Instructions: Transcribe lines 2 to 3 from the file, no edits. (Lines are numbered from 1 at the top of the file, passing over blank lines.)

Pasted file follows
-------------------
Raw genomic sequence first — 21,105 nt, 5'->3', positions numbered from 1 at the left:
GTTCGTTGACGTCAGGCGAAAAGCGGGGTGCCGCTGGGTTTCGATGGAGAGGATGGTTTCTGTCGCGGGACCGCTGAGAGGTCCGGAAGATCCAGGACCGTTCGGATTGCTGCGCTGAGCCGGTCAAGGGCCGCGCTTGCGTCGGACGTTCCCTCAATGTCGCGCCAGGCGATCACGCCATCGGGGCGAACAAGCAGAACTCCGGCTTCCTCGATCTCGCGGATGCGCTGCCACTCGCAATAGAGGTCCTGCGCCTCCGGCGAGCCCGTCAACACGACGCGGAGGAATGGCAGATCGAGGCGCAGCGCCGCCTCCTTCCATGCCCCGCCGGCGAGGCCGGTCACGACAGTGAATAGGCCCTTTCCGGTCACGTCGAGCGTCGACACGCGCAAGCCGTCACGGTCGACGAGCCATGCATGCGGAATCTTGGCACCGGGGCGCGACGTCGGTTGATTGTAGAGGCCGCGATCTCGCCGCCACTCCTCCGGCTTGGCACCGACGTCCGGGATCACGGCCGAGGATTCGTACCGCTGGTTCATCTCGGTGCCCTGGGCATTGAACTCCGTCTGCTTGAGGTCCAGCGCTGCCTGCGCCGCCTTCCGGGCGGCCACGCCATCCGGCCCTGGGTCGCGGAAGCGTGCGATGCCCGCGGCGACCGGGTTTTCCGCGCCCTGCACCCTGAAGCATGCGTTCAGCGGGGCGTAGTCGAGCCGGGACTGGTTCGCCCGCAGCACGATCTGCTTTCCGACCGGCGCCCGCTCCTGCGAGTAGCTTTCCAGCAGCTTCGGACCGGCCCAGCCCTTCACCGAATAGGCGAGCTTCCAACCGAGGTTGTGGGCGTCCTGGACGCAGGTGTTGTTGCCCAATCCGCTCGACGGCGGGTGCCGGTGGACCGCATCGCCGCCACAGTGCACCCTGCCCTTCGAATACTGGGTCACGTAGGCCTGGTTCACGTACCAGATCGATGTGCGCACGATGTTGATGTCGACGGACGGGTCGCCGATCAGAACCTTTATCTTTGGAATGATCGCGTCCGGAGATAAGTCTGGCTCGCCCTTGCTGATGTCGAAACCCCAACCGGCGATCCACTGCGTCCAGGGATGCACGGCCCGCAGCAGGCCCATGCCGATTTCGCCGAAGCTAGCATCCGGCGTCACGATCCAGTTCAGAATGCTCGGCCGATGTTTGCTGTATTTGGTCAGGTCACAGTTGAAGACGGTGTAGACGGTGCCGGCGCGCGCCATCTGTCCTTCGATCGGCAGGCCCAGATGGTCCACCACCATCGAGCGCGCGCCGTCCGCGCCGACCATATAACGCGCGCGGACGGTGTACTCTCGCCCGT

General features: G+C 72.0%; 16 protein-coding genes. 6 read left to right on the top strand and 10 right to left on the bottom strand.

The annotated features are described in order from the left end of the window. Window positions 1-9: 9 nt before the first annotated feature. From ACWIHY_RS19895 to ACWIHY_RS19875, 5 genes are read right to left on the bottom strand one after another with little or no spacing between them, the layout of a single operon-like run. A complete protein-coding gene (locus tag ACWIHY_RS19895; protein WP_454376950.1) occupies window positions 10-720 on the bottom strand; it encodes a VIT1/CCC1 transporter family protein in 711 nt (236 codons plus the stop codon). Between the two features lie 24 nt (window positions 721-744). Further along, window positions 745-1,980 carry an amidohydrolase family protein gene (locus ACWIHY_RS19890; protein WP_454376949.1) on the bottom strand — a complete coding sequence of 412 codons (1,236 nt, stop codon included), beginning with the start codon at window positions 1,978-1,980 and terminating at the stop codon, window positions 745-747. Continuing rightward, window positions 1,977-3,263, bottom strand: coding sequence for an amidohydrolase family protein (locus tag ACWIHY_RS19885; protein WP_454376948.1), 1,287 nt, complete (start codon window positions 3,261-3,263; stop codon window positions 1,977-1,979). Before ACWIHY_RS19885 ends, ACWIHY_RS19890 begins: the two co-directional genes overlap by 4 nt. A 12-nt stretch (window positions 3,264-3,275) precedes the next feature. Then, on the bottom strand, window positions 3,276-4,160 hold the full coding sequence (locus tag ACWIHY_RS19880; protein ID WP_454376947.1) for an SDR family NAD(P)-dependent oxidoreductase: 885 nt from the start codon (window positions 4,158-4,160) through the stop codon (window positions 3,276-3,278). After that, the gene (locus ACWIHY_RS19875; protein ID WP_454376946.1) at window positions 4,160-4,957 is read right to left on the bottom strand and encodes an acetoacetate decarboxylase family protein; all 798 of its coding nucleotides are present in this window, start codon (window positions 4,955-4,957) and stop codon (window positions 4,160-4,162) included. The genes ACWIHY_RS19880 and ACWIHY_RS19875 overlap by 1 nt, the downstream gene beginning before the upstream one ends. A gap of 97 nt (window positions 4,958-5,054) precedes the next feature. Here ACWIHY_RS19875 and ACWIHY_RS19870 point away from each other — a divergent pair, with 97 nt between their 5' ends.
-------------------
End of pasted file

GTTCGTTGACGTCAGGCGAAAAGCGGGGTGCCGCTGGGTTTCGATGGAGAGGATGGTTTCTGTCGCGGGACCGCTGAGAGGTCCGGAAGATCCAGGACCGTTCGGATTGCTGCGCTGAGCCGGTCAAGGGCCGCGCTTGCGTCGGACGTTCCCTCAATGTCGCGCCAGGCGATCACGCCATCGGGGCGAACAAGCAGAACTCCGGCTTCCTCGATCTCGCGGATGCGCTGCCACTCGCAATAGAGGTCCTGCGCCTCCGGCGAGCCCGTCAACACGACGCGGAGGAATGGCAGATCGAGGCGCAGCGCCGCCTCCTTCCATGCCCCGCCGGCGAGGCCGGTCACGACAGTGAATAGGCCCTTTCCGGTCACGTCGAGCGTCGACACGCGCAAGCCGTCACGGTCGACGAGCCATGCATGCGGAATCTTGGCACCGGGGCGCGACGTCGGTTGATTGTAGAGGCCGCGATCTCGCCGCCACTCCTCCGGCTTGGCACCGACGTCCGGGATCACGGCCGAGGATTCGTACCGCTGGTTCATCTCGGTGCCCTGGGCATTGAACTCCGTCTGCTTGAGGTCCAGCGCTGCCTGCGCCGCCTTCCGGGCGGCCACGCCATCCGGCCCTGGGTCGCGGAAGCGTGCGATGCCCGCGGCGACCGGGTTTTCCGCGCCCTGCACCCTGAAGCATGCGTTCAGCGGGGCGTAGTCGAGCCGGGACTGGTTCGCCCGCAGCACGATCTGCTTTCCGACCGGCGCCCGCTCCTGCGAGTAGCTTTCCAGCAGCTTCGGACCGGCCCAGCCCTTCACCGAATAGGCGAGCTTCCAACCGAGGTTGTGGGCGTCCTGGACGCAGGTGTTGTTGCCCAATCCGCTCGACGGCGGGTGCCGGTGGACCGCATCGCCGCCACAGTGCACCCTGCCCTTCGAATACTGGGTCACGTAGGCCTGGTTCACGTACCAGATCGATGTGCGCACGATGTTGATGTCGACGGACGGGTCGCCGATCAGAACCTTTATCTTTGGAATGATCGCGTCCGGAGATAAGTCTGGCTCGCCCTTGCTGATGTCGAAACCCCAACCGGCGATCCACTGCGTCCAGGGATGCACGGCCCGCAGCAGGCCCATGCCGATTTCGCCGAAGCTAGCATCCGGCGTCACGATCCAGTTCAGAATGCTCGGCCGATGTTTGCTGTATTTGGTCAGGTCACAGTTGAAGACGGTGTAGACGGTGCCGGCGCGCGCCATCTGTCCTTCGATCGGCAGGCCCAGATGGTCCACCACCATCGAGCGCGCGCCGTCCGCGCCGACCATATAACGCGCGCGGACGGTGTACTCTCGCCCGT

General features: G+C 72.0%; 16 protein-coding genes. 6 read left to right on the top strand and 10 right to left on the bottom strand.